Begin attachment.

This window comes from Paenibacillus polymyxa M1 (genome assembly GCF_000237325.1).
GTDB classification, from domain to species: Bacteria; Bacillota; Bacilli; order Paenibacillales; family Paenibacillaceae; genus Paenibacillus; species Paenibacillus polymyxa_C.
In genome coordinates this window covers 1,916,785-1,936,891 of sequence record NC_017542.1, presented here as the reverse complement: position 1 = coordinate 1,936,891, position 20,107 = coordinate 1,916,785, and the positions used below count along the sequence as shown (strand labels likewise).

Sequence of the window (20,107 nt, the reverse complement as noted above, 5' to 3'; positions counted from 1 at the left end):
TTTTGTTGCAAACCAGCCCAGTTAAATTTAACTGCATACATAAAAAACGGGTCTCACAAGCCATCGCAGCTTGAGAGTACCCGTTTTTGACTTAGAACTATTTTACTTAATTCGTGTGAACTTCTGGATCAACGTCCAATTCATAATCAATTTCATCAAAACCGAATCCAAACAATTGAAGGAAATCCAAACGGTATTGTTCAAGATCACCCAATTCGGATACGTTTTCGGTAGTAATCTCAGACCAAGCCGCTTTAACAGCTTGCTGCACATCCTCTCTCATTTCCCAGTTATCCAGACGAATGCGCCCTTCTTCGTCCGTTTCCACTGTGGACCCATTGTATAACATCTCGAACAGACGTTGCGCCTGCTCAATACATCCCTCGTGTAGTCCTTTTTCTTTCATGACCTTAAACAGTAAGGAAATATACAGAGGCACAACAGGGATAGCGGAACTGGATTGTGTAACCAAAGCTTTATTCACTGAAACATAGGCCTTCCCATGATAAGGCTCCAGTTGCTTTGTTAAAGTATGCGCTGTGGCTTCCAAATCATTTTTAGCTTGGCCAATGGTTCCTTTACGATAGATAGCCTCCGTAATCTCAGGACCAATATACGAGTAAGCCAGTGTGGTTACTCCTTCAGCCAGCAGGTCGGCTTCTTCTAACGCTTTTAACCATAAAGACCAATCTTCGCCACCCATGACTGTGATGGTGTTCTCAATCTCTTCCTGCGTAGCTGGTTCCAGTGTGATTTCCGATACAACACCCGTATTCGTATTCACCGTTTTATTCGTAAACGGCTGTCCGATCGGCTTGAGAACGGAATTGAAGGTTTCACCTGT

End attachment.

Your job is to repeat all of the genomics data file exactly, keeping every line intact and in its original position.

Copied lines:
This window comes from Paenibacillus polymyxa M1 (genome assembly GCF_000237325.1).
GTDB classification, from domain to species: Bacteria; Bacillota; Bacilli; order Paenibacillales; family Paenibacillaceae; genus Paenibacillus; species Paenibacillus polymyxa_C.
In genome coordinates this window covers 1,916,785-1,936,891 of sequence record NC_017542.1, presented here as the reverse complement: position 1 = coordinate 1,936,891, position 20,107 = coordinate 1,916,785, and the positions used below count along the sequence as shown (strand labels likewise).

Sequence of the window (20,107 nt, the reverse complement as noted above, 5' to 3'; positions counted from 1 at the left end):
TTTTGTTGCAAACCAGCCCAGTTAAATTTAACTGCATACATAAAAAACGGGTCTCACAAGCCATCGCAGCTTGAGAGTACCCGTTTTTGACTTAGAACTATTTTACTTAATTCGTGTGAACTTCTGGATCAACGTCCAATTCATAATCAATTTCATCAAAACCGAATCCAAACAATTGAAGGAAATCCAAACGGTATTGTTCAAGATCACCCAATTCGGATACGTTTTCGGTAGTAATCTCAGACCAAGCCGCTTTAACAGCTTGCTGCACATCCTCTCTCATTTCCCAGTTATCCAGACGAATGCGCCCTTCTTCGTCCGTTTCCACTGTGGACCCATTGTATAACATCTCGAACAGACGTTGCGCCTGCTCAATACATCCCTCGTGTAGTCCTTTTTCTTTCATGACCTTAAACAGTAAGGAAATATACAGAGGCACAACAGGGATAGCGGAACTGGATTGTGTAACCAAAGCTTTATTCACTGAAACATAGGCCTTCCCATGATAAGGCTCCAGTTGCTTTGTTAAAGTATGCGCTGTGGCTTCCAAATCATTTTTAGCTTGGCCAATGGTTCCTTTACGATAGATAGCCTCCGTAATCTCAGGACCAATATACGAGTAAGCCAGTGTGGTTACTCCTTCAGCCAGCAGGTCGGCTTCTTCTAACGCTTTTAACCATAAAGACCAATCTTCGCCACCCATGACTGTGATGGTGTTCTCAATCTCTTCCTGCGTAGCTGGTTCCAGTGTGATTTCCGATACAACACCCGTATTCGTATTCACCGTTTTATTCGTAAACGGCTGTCCGATCGGCTTGAGAACGGAATTGAAGGTTTCACCTGT